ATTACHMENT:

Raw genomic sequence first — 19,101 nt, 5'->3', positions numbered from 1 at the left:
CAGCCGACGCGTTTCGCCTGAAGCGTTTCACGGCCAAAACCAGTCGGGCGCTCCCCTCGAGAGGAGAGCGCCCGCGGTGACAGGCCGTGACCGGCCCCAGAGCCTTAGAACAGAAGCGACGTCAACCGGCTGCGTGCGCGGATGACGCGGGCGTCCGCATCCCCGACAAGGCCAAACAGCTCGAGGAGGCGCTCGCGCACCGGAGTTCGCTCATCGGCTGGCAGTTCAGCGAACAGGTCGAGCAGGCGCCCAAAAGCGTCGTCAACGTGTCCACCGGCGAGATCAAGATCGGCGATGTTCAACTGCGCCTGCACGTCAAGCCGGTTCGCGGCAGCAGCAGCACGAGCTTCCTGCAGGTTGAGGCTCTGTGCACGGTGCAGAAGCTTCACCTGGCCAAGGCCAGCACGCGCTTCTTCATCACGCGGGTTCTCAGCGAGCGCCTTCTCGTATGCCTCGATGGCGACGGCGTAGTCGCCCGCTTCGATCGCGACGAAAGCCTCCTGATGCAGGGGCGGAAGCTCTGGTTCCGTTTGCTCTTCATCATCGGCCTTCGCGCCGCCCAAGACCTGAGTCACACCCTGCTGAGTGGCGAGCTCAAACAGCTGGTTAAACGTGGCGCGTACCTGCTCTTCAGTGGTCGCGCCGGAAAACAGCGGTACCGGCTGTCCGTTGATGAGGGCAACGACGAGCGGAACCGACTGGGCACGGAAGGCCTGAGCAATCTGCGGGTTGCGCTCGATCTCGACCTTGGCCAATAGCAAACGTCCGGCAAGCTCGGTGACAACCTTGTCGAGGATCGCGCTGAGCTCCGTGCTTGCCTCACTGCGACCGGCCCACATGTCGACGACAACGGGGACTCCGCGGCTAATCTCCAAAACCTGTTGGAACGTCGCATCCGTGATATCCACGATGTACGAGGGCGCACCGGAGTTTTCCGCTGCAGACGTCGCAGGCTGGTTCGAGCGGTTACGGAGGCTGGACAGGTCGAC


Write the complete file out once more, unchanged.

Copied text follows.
Raw genomic sequence first — 19,101 nt, 5'->3', positions numbered from 1 at the left:
CAGCCGACGCGTTTCGCCTGAAGCGTTTCACGGCCAAAACCAGTCGGGCGCTCCCCTCGAGAGGAGAGCGCCCGCGGTGACAGGCCGTGACCGGCCCCAGAGCCTTAGAACAGAAGCGACGTCAACCGGCTGCGTGCGCGGATGACGCGGGCGTCCGCATCCCCGACAAGGCCAAACAGCTCGAGGAGGCGCTCGCGCACCGGAGTTCGCTCATCGGCTGGCAGTTCAGCGAACAGGTCGAGCAGGCGCCCAAAAGCGTCGTCAACGTGTCCACCGGCGAGATCAAGATCGGCGATGTTCAACTGCGCCTGCACGTCAAGCCGGTTCGCGGCAGCAGCAGCACGAGCTTCCTGCAGGTTGAGGCTCTGTGCACGGTGCAGAAGCTTCACCTGGCCAAGGCCAGCACGCGCTTCTTCATCACGCGGGTTCTCAGCGAGCGCCTTCTCGTATGCCTCGATGGCGACGGCGTAGTCGCCCGCTTCGATCGCGACGAAAGCCTCCTGATGCAGGGGCGGAAGCTCTGGTTCCGTTTGCTCTTCATCATCGGCCTTCGCGCCGCCCAAGACCTGAGTCACACCCTGCTGAGTGGCGAGCTCAAACAGCTGGTTAAACGTGGCGCGTACCTGCTCTTCAGTGGTCGCGCCGGAAAACAGCGGTACCGGCTGTCCGTTGATGAGGGCAACGACGAGCGGAACCGACTGGGCACGGAAGGCCTGAGCAATCTGCGGGTTGCGCTCGATCTCGACCTTGGCCAATAGCAAACGTCCGGCAAGCTCGGTGACAACCTTGTCGAGGATCGCGCTGAGCTCCGTGCTTGCCTCACTGCGACCGGCCCACATGTCGACGACAACGGGGACTCCGCGGCTAATCTCCAAAACCTGTTGGAACGTCGCATCCGTGATATCCACGATGTACGAGGGCGCACCGGAGTTTTCCGCTGCAGACGTCGCAGGCTGGTTCGAGCGGTTACGGAGGCTGGACAGGTCGAC